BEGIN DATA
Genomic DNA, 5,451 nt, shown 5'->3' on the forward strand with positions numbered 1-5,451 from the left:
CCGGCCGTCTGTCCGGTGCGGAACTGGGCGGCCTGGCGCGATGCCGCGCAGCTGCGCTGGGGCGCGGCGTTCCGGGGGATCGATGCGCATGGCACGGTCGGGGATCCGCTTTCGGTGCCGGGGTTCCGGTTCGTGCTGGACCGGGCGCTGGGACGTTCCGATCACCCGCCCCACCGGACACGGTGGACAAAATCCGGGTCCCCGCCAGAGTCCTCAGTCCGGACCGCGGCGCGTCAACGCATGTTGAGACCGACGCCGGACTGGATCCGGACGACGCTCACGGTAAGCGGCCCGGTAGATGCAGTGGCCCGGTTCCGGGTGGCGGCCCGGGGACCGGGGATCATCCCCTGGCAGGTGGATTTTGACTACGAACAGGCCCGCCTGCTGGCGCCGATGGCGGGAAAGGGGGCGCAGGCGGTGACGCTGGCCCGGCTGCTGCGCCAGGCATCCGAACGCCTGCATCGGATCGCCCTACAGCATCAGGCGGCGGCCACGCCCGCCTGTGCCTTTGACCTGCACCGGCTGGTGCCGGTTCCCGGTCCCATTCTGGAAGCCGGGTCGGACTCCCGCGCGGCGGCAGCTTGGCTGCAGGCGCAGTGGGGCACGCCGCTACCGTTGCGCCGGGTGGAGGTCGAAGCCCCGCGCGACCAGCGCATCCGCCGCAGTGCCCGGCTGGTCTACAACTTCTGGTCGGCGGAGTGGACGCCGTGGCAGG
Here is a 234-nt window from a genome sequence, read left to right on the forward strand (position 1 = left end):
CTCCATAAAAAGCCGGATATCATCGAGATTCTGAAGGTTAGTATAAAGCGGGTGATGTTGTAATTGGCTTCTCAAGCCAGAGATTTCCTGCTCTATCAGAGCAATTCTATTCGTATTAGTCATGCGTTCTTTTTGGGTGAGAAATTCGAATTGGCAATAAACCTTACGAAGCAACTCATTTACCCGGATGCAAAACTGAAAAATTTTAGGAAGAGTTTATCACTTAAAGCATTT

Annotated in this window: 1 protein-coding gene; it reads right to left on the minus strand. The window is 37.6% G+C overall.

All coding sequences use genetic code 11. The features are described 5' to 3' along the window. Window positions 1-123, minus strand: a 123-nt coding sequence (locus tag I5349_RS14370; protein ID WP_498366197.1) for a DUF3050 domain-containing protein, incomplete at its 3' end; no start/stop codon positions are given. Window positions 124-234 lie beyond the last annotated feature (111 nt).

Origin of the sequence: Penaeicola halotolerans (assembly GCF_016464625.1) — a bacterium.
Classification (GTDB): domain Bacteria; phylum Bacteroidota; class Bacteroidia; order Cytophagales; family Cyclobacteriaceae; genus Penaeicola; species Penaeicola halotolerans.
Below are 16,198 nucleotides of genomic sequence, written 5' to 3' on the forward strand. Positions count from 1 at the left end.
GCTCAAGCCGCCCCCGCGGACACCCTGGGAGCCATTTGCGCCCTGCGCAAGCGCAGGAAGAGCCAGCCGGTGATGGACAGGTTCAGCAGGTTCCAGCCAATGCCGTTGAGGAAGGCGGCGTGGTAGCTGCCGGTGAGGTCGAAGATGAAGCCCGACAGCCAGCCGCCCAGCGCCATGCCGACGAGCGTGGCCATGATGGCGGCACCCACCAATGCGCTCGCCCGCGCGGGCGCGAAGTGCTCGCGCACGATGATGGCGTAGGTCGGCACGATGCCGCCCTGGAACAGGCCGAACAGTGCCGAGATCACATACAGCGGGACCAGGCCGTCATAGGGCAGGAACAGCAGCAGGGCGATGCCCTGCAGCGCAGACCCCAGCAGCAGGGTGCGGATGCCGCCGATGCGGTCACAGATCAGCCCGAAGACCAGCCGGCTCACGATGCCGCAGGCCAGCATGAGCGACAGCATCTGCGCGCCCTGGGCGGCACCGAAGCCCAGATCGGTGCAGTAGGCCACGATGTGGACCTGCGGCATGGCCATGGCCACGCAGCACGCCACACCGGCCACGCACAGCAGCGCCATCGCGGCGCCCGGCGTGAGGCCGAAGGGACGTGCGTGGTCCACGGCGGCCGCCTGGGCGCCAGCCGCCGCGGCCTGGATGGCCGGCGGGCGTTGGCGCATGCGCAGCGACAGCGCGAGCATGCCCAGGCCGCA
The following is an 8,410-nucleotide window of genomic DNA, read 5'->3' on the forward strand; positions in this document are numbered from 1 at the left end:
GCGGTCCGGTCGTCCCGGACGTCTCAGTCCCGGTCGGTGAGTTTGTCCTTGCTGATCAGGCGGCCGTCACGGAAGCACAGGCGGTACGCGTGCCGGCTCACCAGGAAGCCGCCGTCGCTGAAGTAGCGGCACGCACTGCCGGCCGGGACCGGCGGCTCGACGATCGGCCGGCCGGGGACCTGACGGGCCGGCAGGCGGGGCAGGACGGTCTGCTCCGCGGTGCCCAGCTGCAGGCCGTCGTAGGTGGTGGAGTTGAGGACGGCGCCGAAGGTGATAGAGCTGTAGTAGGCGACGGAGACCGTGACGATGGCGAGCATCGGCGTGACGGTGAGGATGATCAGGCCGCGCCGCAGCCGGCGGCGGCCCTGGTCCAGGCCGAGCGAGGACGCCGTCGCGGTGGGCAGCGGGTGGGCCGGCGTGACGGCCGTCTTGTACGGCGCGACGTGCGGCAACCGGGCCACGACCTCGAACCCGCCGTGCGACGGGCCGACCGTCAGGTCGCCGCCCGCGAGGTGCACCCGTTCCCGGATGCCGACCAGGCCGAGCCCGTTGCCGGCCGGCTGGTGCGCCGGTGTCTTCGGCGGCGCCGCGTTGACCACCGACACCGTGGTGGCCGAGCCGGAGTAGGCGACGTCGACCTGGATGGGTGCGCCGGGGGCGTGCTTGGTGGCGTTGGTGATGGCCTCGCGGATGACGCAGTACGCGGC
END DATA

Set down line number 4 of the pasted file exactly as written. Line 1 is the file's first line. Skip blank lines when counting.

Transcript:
CTCCATAAAAAGCCGGATATCATCGAGATTCTGAAGGTTAGTATAAAGCGGGTGATGTTGTAATTGGCTTCTCAAGCCAGAGATTTCCTGCTCTATCAGAGCAATTCTATTCGTATTAGTCATGCGTTCTTTTTGGGTGAGAAATTCGAATTGGCAATAAACCTTACGAAGCAACTCATTTACCCGGATGCAAAACTGAAAAATTTTAGGAAGAGTTTATCACTTAAAGCATTT